David Harrell B’07 loves his job as business strategy analyst with Old Navy, but his journey to finding his ideal career has not been easy.

While attending the University, Harrell interned with Circuit City as a business transformation analyst, where he implemented new technology systems to assist with merchandising, pricing, and inventory planning. After working part-time at Circuit City throughout his senior year, Harrell accepted a full-time position in demand forecasting and inventory management in the midst of the company’s gradual financial decline.

Harrell enjoyed his role in forecasting at Circuit City, and he especially liked having the ability to analyze and predict how much of a specific product a company might sell and in what locations the product might best sell.

In 2008, when the company’s demise was becoming more and more inevitable, Harrell decided against scouring job boards or interviewing with other firms. Instead, he poured himself into his work and resolved to stick it out, until the bitter end, if that became the reality.

“I thought it would look favorably, even if [Circuit City] went under, if I was loyal. The whole reason I joined [Circuit City] was because I liked the idea of being a part of a potential turnaround story,” he said.

Finally, in January of 2009 when Circuit City collapsed, Harrell started to research other large, consumer-based companies like Amazon, Nike, PetCo, and Gap, Inc.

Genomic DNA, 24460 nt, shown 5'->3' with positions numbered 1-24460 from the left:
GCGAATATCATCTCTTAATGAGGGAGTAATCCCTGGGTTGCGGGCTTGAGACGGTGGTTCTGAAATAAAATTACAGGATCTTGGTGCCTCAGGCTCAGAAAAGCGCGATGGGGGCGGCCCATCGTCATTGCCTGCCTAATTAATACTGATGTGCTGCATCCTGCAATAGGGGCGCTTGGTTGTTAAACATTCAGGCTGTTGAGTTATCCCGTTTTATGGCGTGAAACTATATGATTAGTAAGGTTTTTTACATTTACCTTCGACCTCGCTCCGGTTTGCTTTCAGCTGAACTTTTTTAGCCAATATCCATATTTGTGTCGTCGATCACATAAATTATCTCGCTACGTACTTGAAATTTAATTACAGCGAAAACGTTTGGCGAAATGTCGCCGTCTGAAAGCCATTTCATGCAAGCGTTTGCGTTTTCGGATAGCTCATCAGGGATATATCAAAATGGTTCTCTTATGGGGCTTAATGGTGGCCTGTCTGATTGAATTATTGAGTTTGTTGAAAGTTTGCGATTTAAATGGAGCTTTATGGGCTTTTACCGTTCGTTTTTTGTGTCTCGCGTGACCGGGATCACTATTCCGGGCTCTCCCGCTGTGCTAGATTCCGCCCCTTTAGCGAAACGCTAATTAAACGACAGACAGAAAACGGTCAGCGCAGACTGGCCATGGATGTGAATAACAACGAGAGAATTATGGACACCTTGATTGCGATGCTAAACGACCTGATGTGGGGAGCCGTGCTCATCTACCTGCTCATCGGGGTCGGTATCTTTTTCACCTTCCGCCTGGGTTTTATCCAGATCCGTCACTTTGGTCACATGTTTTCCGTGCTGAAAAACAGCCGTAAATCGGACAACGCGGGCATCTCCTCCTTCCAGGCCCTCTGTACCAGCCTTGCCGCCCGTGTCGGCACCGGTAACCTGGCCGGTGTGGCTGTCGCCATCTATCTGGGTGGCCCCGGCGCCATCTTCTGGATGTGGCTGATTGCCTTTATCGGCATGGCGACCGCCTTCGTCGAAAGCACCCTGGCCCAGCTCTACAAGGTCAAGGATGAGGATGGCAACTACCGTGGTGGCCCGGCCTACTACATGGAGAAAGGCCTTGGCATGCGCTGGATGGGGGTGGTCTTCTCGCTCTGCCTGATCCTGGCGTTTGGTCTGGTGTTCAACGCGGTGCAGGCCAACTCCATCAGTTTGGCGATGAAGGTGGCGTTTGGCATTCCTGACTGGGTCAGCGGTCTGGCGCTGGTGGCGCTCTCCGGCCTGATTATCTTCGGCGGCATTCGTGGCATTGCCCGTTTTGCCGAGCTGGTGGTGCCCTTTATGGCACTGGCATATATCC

It was actually through Harrell’s former manager at Circuit City that he learned about a vacancy for an inventory planner with Old Navy (a subsidiary of Gap, Inc.). Harrell went through a series of phone interviews with Old Navy and then flew out to San Francisco, California, for his final interview.

In April of 2009, Harrell accepted a position with the retail giant and started packing for the West Coast.

Harrell’s first role as inventory planner at Old Navy was much like his position at Circuit City. He focused on forecasting demand for the children’s business at Old Navy; Harrell predicted how much the company could sell and analyzed many pieces of internal data on sales performance of specific items like sweaters or jeans.

In August of this year, Harrell was tapped for the position of business strategy analyst at Old Navy. Harrell examines high-level business trends that are happening across the retail industry, a concept he first learned and developed an interest in during his Strategic Management class in the Robins School.

“The Strategic Management class is really what prompted me to get into this role. [In] Strategic Management, we did a lot of what I get to do now, focus on the big picture. All of the business cases we did within Doug Bosse’s (PhD) class were focused on analyzing companies against their competitors, which is what I get to do all of the time now,” Harrell explained.

The Robins School of Business gave Harrell the foundation necessary for success in his position. “I got a good grounding in a number of different concepts through my finance and marketing concentrations. [Business Administration with a concentration in marketing and finance] is a perfect major for this type of role. In school, I analyzed a lot of numbers, compared balance sheets and income statements to understand the core financials of different companies,” he said.

In addition, Harrell’s marketing courses instilled in him a curiosity for understanding and observing consumer behavior, according to him.

Harrell’s ability to analyze consumer behavior everyday is what he enjoys most in his position. “I like what I do because it’s focused on the big picture, on the consumer area of the world; it’s focused on why we, as consumers, do what we do,” he said.